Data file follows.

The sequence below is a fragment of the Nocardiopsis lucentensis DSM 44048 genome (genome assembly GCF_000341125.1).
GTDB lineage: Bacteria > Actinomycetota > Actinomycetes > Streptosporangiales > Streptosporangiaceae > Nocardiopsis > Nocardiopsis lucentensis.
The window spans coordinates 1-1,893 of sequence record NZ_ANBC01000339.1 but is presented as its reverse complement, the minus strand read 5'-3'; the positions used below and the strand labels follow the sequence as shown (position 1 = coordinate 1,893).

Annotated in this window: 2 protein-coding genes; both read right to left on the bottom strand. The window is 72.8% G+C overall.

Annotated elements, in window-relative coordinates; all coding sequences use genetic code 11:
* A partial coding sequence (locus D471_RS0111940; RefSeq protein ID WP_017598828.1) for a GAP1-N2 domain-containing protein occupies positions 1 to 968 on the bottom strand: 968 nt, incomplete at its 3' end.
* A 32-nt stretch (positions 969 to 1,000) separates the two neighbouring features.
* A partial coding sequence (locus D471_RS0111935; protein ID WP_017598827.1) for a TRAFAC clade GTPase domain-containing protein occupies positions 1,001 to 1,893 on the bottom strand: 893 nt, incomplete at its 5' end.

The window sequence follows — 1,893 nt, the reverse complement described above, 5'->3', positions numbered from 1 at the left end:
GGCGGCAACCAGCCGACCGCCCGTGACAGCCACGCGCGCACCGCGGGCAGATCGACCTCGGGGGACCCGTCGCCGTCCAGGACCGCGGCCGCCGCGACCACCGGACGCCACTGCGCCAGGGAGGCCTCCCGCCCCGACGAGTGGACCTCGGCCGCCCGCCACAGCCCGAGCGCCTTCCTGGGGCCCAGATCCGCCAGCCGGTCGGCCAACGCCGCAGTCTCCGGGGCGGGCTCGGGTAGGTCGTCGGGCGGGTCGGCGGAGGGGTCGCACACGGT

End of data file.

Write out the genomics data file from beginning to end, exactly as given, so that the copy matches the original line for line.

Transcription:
The sequence below is a fragment of the Nocardiopsis lucentensis DSM 44048 genome (genome assembly GCF_000341125.1).
GTDB lineage: Bacteria > Actinomycetota > Actinomycetes > Streptosporangiales > Streptosporangiaceae > Nocardiopsis > Nocardiopsis lucentensis.
The window spans coordinates 1-1,893 of sequence record NZ_ANBC01000339.1 but is presented as its reverse complement, the minus strand read 5'-3'; the positions used below and the strand labels follow the sequence as shown (position 1 = coordinate 1,893).

Annotated in this window: 2 protein-coding genes; both read right to left on the bottom strand. The window is 72.8% G+C overall.

Annotated elements, in window-relative coordinates; all coding sequences use genetic code 11:
* A partial coding sequence (locus D471_RS0111940; RefSeq protein ID WP_017598828.1) for a GAP1-N2 domain-containing protein occupies positions 1 to 968 on the bottom strand: 968 nt, incomplete at its 3' end.
* A 32-nt stretch (positions 969 to 1,000) separates the two neighbouring features.
* A partial coding sequence (locus D471_RS0111935; protein ID WP_017598827.1) for a TRAFAC clade GTPase domain-containing protein occupies positions 1,001 to 1,893 on the bottom strand: 893 nt, incomplete at its 5' end.

The window sequence follows — 1,893 nt, the reverse complement described above, 5'->3', positions numbered from 1 at the left end:
GGCGGCAACCAGCCGACCGCCCGTGACAGCCACGCGCGCACCGCGGGCAGATCGACCTCGGGGGACCCGTCGCCGTCCAGGACCGCGGCCGCCGCGACCACCGGACGCCACTGCGCCAGGGAGGCCTCCCGCCCCGACGAGTGGACCTCGGCCGCCCGCCACAGCCCGAGCGCCTTCCTGGGGCCCAGATCCGCCAGCCGGTCGGCCAACGCCGCAGTCTCCGGGGCGGGCTCGGGTAGGTCGTCGGGCGGGTCGGCGGAGGGGTCGCACACGGT